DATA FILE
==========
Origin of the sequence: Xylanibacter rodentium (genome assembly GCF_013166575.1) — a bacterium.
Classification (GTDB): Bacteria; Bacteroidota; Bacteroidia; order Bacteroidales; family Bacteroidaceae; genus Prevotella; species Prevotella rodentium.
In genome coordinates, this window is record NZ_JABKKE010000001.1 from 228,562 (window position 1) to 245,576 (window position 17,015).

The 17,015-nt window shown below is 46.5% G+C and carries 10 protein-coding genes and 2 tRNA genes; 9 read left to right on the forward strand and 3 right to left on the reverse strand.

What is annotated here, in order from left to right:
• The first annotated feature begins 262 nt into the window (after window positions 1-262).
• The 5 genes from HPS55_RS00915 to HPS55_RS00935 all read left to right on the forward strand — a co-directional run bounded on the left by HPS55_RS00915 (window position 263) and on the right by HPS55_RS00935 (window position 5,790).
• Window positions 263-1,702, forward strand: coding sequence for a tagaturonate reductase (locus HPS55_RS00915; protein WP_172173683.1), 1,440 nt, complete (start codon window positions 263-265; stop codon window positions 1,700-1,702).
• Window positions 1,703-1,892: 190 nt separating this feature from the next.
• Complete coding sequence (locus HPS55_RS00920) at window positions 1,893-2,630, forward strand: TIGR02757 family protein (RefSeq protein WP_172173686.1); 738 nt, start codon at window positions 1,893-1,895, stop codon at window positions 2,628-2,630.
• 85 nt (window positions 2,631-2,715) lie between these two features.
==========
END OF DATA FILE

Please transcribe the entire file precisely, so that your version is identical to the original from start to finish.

Origin of the sequence: Xylanibacter rodentium (genome assembly GCF_013166575.1) — a bacterium.
Classification (GTDB): Bacteria; Bacteroidota; Bacteroidia; order Bacteroidales; family Bacteroidaceae; genus Prevotella; species Prevotella rodentium.
In genome coordinates, this window is record NZ_JABKKE010000001.1 from 228,562 (window position 1) to 245,576 (window position 17,015).

The 17,015-nt window shown below is 46.5% G+C and carries 10 protein-coding genes and 2 tRNA genes; 9 read left to right on the forward strand and 3 right to left on the reverse strand.

What is annotated here, in order from left to right:
• The first annotated feature begins 262 nt into the window (after window positions 1-262).
• The 5 genes from HPS55_RS00915 to HPS55_RS00935 all read left to right on the forward strand — a co-directional run bounded on the left by HPS55_RS00915 (window position 263) and on the right by HPS55_RS00935 (window position 5,790).
• Window positions 263-1,702, forward strand: coding sequence for a tagaturonate reductase (locus HPS55_RS00915; protein WP_172173683.1), 1,440 nt, complete (start codon window positions 263-265; stop codon window positions 1,700-1,702).
• Window positions 1,703-1,892: 190 nt separating this feature from the next.
• Complete coding sequence (locus HPS55_RS00920) at window positions 1,893-2,630, forward strand: TIGR02757 family protein (RefSeq protein WP_172173686.1); 738 nt, start codon at window positions 1,893-1,895, stop codon at window positions 2,628-2,630.
• 85 nt (window positions 2,631-2,715) lie between these two features.